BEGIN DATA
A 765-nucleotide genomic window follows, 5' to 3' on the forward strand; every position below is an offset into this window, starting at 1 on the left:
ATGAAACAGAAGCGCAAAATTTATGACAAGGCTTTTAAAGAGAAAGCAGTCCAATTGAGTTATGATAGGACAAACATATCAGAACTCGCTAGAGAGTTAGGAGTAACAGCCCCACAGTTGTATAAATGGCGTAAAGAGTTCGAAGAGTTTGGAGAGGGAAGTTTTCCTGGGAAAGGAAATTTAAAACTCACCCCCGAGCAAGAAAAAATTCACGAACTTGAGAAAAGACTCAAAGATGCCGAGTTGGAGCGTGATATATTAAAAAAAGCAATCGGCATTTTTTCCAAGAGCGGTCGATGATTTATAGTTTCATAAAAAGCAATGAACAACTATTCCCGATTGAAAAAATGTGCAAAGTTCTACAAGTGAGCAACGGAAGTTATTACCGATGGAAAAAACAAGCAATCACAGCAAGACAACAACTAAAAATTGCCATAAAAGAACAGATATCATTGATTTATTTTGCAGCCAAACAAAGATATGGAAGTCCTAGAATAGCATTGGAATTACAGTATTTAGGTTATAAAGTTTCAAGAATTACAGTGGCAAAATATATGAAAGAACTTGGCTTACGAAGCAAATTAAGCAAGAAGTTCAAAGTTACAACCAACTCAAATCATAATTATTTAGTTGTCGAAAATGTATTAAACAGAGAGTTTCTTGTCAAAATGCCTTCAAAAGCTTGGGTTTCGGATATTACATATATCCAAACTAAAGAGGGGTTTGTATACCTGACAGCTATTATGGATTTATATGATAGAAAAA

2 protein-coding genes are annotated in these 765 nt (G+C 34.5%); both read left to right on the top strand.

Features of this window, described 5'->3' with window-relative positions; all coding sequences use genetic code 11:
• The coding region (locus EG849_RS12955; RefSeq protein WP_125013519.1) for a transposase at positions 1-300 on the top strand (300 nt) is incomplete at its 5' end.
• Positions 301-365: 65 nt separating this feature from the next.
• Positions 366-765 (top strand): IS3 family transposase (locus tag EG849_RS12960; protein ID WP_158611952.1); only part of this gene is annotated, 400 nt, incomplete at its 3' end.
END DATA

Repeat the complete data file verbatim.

A 765-nucleotide genomic window follows, 5' to 3' on the forward strand; every position below is an offset into this window, starting at 1 on the left:
ATGAAACAGAAGCGCAAAATTTATGACAAGGCTTTTAAAGAGAAAGCAGTCCAATTGAGTTATGATAGGACAAACATATCAGAACTCGCTAGAGAGTTAGGAGTAACAGCCCCACAGTTGTATAAATGGCGTAAAGAGTTCGAAGAGTTTGGAGAGGGAAGTTTTCCTGGGAAAGGAAATTTAAAACTCACCCCCGAGCAAGAAAAAATTCACGAACTTGAGAAAAGACTCAAAGATGCCGAGTTGGAGCGTGATATATTAAAAAAAGCAATCGGCATTTTTTCCAAGAGCGGTCGATGATTTATAGTTTCATAAAAAGCAATGAACAACTATTCCCGATTGAAAAAATGTGCAAAGTTCTACAAGTGAGCAACGGAAGTTATTACCGATGGAAAAAACAAGCAATCACAGCAAGACAACAACTAAAAATTGCCATAAAAGAACAGATATCATTGATTTATTTTGCAGCCAAACAAAGATATGGAAGTCCTAGAATAGCATTGGAATTACAGTATTTAGGTTATAAAGTTTCAAGAATTACAGTGGCAAAATATATGAAAGAACTTGGCTTACGAAGCAAATTAAGCAAGAAGTTCAAAGTTACAACCAACTCAAATCATAATTATTTAGTTGTCGAAAATGTATTAAACAGAGAGTTTCTTGTCAAAATGCCTTCAAAAGCTTGGGTTTCGGATATTACATATATCCAAACTAAAGAGGGGTTTGTATACCTGACAGCTATTATGGATTTATATGATAGAAAAA

2 protein-coding genes are annotated in these 765 nt (G+C 34.5%); both read left to right on the top strand.

Features of this window, described 5'->3' with window-relative positions; all coding sequences use genetic code 11:
• The coding region (locus EG849_RS12955; RefSeq protein WP_125013519.1) for a transposase at positions 1-300 on the top strand (300 nt) is incomplete at its 5' end.
• Positions 301-365: 65 nt separating this feature from the next.
• Positions 366-765 (top strand): IS3 family transposase (locus tag EG849_RS12960; protein ID WP_158611952.1); only part of this gene is annotated, 400 nt, incomplete at its 3' end.